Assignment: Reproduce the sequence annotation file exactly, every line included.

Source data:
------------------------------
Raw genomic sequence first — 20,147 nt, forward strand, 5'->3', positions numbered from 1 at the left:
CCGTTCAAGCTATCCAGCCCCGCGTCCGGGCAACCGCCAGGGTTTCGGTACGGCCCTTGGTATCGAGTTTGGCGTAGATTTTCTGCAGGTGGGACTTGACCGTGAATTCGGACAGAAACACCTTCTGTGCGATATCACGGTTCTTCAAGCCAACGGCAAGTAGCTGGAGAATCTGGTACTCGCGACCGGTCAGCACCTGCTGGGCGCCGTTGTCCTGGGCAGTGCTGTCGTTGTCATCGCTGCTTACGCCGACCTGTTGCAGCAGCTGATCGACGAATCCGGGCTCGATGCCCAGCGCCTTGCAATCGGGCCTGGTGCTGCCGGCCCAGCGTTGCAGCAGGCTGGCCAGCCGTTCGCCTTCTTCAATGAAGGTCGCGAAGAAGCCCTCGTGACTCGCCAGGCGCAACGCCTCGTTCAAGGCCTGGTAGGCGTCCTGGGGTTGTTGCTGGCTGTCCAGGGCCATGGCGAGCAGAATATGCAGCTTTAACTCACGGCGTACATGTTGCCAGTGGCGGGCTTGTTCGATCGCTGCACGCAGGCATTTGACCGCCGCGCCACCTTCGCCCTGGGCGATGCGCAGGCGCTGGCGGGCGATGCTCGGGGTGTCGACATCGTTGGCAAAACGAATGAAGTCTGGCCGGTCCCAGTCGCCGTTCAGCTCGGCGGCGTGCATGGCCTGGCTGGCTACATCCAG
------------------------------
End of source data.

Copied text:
Raw genomic sequence first — 20,147 nt, forward strand, 5'->3', positions numbered from 1 at the left:
CCGTTCAAGCTATCCAGCCCCGCGTCCGGGCAACCGCCAGGGTTTCGGTACGGCCCTTGGTATCGAGTTTGGCGTAGATTTTCTGCAGGTGGGACTTGACCGTGAATTCGGACAGAAACACCTTCTGTGCGATATCACGGTTCTTCAAGCCAACGGCAAGTAGCTGGAGAATCTGGTACTCGCGACCGGTCAGCACCTGCTGGGCGCCGTTGTCCTGGGCAGTGCTGTCGTTGTCATCGCTGCTTACGCCGACCTGTTGCAGCAGCTGATCGACGAATCCGGGCTCGATGCCCAGCGCCTTGCAATCGGGCCTGGTGCTGCCGGCCCAGCGTTGCAGCAGGCTGGCCAGCCGTTCGCCTTCTTCAATGAAGGTCGCGAAGAAGCCCTCGTGACTCGCCAGGCGCAACGCCTCGTTCAAGGCCTGGTAGGCGTCCTGGGGTTGTTGCTGGCTGTCCAGGGCCATGGCGAGCAGAATATGCAGCTTTAACTCACGGCGTACATGTTGCCAGTGGCGGGCTTGTTCGATCGCTGCACGCAGGCATTTGACCGCCGCGCCACCTTCGCCCTGGGCGATGCGCAGGCGCTGGCGGGCGATGCTCGGGGTGTCGACATCGTTGGCAAAACGAATGAAGTCTGGCCGGTCCCAGTCGCCGTTCAGCTCGGCGGCGTGCATGGCCTGGCTGGCTACATCCAG